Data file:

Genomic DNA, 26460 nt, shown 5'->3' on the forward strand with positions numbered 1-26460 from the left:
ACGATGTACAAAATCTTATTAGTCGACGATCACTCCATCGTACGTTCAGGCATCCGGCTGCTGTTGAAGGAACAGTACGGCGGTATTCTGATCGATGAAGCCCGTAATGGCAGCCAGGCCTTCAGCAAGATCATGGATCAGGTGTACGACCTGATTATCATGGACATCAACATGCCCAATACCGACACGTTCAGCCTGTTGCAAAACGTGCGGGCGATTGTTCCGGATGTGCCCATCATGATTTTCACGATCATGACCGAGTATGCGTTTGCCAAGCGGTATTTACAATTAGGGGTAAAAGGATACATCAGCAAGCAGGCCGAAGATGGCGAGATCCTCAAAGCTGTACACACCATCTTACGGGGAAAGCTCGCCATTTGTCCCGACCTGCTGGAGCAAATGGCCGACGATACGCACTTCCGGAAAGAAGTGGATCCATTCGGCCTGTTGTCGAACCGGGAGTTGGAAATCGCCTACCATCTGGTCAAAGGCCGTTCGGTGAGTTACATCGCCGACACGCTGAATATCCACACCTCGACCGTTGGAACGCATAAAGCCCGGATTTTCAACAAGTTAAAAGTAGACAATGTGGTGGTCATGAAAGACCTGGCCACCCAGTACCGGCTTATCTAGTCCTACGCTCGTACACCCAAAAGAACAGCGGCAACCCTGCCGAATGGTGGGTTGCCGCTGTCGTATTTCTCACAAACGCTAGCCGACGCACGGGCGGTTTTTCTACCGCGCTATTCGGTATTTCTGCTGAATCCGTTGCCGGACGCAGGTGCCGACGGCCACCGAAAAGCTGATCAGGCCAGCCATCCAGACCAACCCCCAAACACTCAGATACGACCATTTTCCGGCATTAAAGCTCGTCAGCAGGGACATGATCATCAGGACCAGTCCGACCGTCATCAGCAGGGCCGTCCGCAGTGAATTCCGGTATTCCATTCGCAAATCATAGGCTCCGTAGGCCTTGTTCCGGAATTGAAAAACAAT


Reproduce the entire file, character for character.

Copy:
Genomic DNA, 26460 nt, shown 5'->3' on the forward strand with positions numbered 1-26460 from the left:
ACGATGTACAAAATCTTATTAGTCGACGATCACTCCATCGTACGTTCAGGCATCCGGCTGCTGTTGAAGGAACAGTACGGCGGTATTCTGATCGATGAAGCCCGTAATGGCAGCCAGGCCTTCAGCAAGATCATGGATCAGGTGTACGACCTGATTATCATGGACATCAACATGCCCAATACCGACACGTTCAGCCTGTTGCAAAACGTGCGGGCGATTGTTCCGGATGTGCCCATCATGATTTTCACGATCATGACCGAGTATGCGTTTGCCAAGCGGTATTTACAATTAGGGGTAAAAGGATACATCAGCAAGCAGGCCGAAGATGGCGAGATCCTCAAAGCTGTACACACCATCTTACGGGGAAAGCTCGCCATTTGTCCCGACCTGCTGGAGCAAATGGCCGACGATACGCACTTCCGGAAAGAAGTGGATCCATTCGGCCTGTTGTCGAACCGGGAGTTGGAAATCGCCTACCATCTGGTCAAAGGCCGTTCGGTGAGTTACATCGCCGACACGCTGAATATCCACACCTCGACCGTTGGAACGCATAAAGCCCGGATTTTCAACAAGTTAAAAGTAGACAATGTGGTGGTCATGAAAGACCTGGCCACCCAGTACCGGCTTATCTAGTCCTACGCTCGTACACCCAAAAGAACAGCGGCAACCCTGCCGAATGGTGGGTTGCCGCTGTCGTATTTCTCACAAACGCTAGCCGACGCACGGGCGGTTTTTCTACCGCGCTATTCGGTATTTCTGCTGAATCCGTTGCCGGACGCAGGTGCCGACGGCCACCGAAAAGCTGATCAGGCCAGCCATCCAGACCAACCCCCAAACACTCAGATACGACCATTTTCCGGCATTAAAGCTCGTCAGCAGGGACATGATCATCAGGACCAGTCCGACCGTCATCAGCAGGGCCGTCCGCAGTGAATTCCGGTATTCCATTCGCAAATCATAGGCTCCGTAGGCCTTGTTCCGGAATTGAAAAACAAT